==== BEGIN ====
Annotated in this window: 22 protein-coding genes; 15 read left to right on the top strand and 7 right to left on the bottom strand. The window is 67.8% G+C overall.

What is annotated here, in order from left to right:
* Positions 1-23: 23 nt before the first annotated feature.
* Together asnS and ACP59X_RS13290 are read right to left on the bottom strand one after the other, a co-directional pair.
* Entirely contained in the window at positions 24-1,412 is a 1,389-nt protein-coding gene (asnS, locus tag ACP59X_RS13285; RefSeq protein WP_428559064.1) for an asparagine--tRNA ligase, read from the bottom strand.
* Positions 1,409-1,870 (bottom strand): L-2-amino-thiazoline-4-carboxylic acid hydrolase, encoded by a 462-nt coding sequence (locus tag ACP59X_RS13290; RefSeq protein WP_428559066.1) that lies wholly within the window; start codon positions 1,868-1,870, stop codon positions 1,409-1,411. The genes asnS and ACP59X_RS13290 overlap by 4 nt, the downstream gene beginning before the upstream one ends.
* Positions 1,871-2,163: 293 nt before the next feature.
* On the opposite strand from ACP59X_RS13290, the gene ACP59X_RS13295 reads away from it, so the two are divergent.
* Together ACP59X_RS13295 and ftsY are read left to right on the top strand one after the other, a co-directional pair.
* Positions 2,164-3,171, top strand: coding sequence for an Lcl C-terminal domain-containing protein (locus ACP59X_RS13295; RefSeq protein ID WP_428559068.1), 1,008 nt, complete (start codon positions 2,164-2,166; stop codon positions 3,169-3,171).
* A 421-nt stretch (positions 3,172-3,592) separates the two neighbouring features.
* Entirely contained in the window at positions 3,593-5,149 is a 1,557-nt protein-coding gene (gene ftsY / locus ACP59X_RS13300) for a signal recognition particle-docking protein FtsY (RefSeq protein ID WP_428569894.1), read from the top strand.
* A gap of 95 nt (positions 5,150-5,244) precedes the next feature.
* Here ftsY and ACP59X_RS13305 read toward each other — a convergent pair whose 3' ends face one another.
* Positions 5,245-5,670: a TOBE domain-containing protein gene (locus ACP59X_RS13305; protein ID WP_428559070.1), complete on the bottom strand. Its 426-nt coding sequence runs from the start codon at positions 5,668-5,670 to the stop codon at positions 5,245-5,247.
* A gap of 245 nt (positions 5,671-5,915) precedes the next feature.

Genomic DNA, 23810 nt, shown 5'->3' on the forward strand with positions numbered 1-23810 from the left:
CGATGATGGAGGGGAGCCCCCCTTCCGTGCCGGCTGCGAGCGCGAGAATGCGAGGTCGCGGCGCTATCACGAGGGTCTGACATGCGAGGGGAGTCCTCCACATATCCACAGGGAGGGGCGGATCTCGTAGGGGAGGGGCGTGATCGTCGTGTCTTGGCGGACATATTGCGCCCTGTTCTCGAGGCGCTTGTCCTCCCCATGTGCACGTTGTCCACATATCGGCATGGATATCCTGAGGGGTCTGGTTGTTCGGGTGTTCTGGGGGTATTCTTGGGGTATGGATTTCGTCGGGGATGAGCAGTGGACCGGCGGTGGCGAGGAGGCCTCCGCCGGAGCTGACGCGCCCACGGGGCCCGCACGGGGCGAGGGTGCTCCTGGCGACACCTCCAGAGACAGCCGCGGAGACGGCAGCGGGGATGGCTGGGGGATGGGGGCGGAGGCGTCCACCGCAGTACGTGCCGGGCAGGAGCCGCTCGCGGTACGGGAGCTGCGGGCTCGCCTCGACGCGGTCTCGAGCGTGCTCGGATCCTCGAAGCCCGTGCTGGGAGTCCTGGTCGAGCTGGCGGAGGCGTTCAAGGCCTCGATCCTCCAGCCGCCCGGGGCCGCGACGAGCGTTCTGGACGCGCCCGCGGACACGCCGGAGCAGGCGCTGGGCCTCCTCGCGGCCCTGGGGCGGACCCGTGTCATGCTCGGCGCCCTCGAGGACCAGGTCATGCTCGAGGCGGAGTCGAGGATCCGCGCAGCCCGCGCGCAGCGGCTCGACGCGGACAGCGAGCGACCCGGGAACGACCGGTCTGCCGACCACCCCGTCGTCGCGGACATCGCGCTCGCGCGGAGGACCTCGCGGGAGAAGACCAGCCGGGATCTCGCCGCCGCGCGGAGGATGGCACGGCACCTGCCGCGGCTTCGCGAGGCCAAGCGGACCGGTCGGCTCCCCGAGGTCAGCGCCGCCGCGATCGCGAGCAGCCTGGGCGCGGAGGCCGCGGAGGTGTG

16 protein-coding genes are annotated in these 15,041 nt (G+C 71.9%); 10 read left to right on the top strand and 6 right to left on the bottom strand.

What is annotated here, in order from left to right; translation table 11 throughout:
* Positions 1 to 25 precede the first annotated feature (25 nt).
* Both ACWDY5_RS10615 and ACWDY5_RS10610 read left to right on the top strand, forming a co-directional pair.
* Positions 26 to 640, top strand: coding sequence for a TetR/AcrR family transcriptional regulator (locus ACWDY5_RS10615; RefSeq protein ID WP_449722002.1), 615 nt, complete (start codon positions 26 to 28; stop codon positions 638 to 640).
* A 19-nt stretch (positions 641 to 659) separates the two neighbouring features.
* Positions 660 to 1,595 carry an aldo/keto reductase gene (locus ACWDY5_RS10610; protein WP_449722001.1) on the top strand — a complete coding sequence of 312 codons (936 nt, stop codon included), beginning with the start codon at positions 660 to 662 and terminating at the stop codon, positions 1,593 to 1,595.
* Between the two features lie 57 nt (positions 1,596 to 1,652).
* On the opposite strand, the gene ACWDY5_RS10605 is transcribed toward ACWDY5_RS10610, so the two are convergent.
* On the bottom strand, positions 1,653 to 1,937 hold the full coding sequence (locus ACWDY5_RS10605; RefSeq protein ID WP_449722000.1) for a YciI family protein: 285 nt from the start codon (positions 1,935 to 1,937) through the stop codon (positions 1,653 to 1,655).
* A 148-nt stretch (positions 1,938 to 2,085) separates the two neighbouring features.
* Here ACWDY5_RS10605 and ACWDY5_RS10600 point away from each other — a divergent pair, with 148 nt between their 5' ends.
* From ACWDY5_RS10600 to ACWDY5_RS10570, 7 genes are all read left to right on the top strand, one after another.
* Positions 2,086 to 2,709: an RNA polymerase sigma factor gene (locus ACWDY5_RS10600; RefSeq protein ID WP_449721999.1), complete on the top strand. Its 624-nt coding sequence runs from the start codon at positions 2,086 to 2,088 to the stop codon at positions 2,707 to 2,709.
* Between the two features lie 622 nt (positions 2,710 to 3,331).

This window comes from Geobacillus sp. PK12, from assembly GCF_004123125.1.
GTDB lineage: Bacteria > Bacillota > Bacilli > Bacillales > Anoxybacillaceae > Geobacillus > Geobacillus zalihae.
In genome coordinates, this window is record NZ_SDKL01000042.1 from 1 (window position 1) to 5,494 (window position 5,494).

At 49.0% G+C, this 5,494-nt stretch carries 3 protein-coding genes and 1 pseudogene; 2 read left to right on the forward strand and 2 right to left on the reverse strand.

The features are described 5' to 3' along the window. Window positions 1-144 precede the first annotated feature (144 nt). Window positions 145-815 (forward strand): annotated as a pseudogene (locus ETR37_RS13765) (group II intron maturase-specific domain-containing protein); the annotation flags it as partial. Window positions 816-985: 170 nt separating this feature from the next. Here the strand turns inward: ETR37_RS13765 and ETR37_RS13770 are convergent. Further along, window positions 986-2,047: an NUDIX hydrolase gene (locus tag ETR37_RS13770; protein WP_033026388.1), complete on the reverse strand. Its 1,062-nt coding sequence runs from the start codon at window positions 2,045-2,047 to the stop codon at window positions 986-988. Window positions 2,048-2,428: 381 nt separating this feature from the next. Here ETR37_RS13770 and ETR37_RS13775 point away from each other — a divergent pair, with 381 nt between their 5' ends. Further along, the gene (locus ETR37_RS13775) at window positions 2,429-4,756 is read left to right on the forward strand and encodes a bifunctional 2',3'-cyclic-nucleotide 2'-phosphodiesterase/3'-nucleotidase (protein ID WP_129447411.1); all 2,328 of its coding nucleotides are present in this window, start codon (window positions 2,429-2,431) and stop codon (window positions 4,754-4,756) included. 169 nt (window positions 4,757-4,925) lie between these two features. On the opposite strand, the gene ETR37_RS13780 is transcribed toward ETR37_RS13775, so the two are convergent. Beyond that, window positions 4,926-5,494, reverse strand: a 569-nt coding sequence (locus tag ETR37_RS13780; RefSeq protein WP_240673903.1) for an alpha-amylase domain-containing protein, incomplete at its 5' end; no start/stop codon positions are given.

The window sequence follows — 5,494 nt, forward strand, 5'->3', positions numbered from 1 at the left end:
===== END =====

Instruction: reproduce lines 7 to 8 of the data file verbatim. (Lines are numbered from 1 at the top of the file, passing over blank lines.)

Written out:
* Positions 1,871-2,163: 293 nt before the next feature.
* On the opposite strand from ACP59X_RS13290, the gene ACP59X_RS13295 reads away from it, so the two are divergent.